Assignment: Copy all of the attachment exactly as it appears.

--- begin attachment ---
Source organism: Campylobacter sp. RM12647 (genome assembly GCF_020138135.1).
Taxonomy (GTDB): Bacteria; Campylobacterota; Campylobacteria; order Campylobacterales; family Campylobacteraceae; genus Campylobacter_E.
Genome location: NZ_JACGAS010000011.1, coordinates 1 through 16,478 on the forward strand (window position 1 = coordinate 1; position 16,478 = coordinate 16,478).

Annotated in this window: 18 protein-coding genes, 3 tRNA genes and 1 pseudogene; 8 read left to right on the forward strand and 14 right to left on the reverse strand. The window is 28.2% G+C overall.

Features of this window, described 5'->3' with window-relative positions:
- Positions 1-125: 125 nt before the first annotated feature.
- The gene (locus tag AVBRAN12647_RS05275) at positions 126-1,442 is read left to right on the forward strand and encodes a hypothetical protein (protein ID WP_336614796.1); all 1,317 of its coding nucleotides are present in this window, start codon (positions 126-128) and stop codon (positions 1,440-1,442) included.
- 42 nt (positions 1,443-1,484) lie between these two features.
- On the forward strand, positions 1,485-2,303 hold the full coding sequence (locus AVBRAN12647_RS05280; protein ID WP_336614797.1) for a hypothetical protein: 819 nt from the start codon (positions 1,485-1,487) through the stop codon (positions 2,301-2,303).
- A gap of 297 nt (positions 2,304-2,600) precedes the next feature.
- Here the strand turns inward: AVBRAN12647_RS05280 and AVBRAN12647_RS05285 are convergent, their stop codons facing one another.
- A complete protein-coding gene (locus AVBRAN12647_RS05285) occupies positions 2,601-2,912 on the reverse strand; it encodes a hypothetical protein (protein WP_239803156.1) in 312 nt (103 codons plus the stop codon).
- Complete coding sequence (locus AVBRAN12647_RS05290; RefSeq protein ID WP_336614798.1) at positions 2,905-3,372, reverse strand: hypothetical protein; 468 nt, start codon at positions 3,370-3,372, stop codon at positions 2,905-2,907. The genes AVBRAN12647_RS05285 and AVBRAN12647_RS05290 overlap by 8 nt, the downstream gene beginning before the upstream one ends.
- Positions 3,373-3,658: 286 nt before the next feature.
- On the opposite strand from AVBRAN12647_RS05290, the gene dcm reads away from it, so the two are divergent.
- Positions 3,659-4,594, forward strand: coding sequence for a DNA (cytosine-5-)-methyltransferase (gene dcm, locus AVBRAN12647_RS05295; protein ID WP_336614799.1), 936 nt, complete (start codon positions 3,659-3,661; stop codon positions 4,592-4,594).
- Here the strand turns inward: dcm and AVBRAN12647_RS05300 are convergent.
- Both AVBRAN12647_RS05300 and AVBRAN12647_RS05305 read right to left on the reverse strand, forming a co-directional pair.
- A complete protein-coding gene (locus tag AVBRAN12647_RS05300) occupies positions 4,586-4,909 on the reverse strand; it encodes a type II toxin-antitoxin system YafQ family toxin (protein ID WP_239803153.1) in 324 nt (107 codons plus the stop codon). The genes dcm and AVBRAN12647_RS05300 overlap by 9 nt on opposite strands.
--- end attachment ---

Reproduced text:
Source organism: Campylobacter sp. RM12647 (genome assembly GCF_020138135.1).
Taxonomy (GTDB): Bacteria; Campylobacterota; Campylobacteria; order Campylobacterales; family Campylobacteraceae; genus Campylobacter_E.
Genome location: NZ_JACGAS010000011.1, coordinates 1 through 16,478 on the forward strand (window position 1 = coordinate 1; position 16,478 = coordinate 16,478).

Annotated in this window: 18 protein-coding genes, 3 tRNA genes and 1 pseudogene; 8 read left to right on the forward strand and 14 right to left on the reverse strand. The window is 28.2% G+C overall.

Features of this window, described 5'->3' with window-relative positions:
- Positions 1-125: 125 nt before the first annotated feature.
- The gene (locus tag AVBRAN12647_RS05275) at positions 126-1,442 is read left to right on the forward strand and encodes a hypothetical protein (protein ID WP_336614796.1); all 1,317 of its coding nucleotides are present in this window, start codon (positions 126-128) and stop codon (positions 1,440-1,442) included.
- 42 nt (positions 1,443-1,484) lie between these two features.
- On the forward strand, positions 1,485-2,303 hold the full coding sequence (locus AVBRAN12647_RS05280; protein ID WP_336614797.1) for a hypothetical protein: 819 nt from the start codon (positions 1,485-1,487) through the stop codon (positions 2,301-2,303).
- A gap of 297 nt (positions 2,304-2,600) precedes the next feature.
- Here the strand turns inward: AVBRAN12647_RS05280 and AVBRAN12647_RS05285 are convergent, their stop codons facing one another.
- A complete protein-coding gene (locus AVBRAN12647_RS05285) occupies positions 2,601-2,912 on the reverse strand; it encodes a hypothetical protein (protein WP_239803156.1) in 312 nt (103 codons plus the stop codon).
- Complete coding sequence (locus AVBRAN12647_RS05290; RefSeq protein ID WP_336614798.1) at positions 2,905-3,372, reverse strand: hypothetical protein; 468 nt, start codon at positions 3,370-3,372, stop codon at positions 2,905-2,907. The genes AVBRAN12647_RS05285 and AVBRAN12647_RS05290 overlap by 8 nt, the downstream gene beginning before the upstream one ends.
- Positions 3,373-3,658: 286 nt before the next feature.
- On the opposite strand from AVBRAN12647_RS05290, the gene dcm reads away from it, so the two are divergent.
- Positions 3,659-4,594, forward strand: coding sequence for a DNA (cytosine-5-)-methyltransferase (gene dcm, locus AVBRAN12647_RS05295; protein ID WP_336614799.1), 936 nt, complete (start codon positions 3,659-3,661; stop codon positions 4,592-4,594).
- Here the strand turns inward: dcm and AVBRAN12647_RS05300 are convergent.
- Both AVBRAN12647_RS05300 and AVBRAN12647_RS05305 read right to left on the reverse strand, forming a co-directional pair.
- A complete protein-coding gene (locus tag AVBRAN12647_RS05300) occupies positions 4,586-4,909 on the reverse strand; it encodes a type II toxin-antitoxin system YafQ family toxin (protein ID WP_239803153.1) in 324 nt (107 codons plus the stop codon). The genes dcm and AVBRAN12647_RS05300 overlap by 9 nt on opposite strands.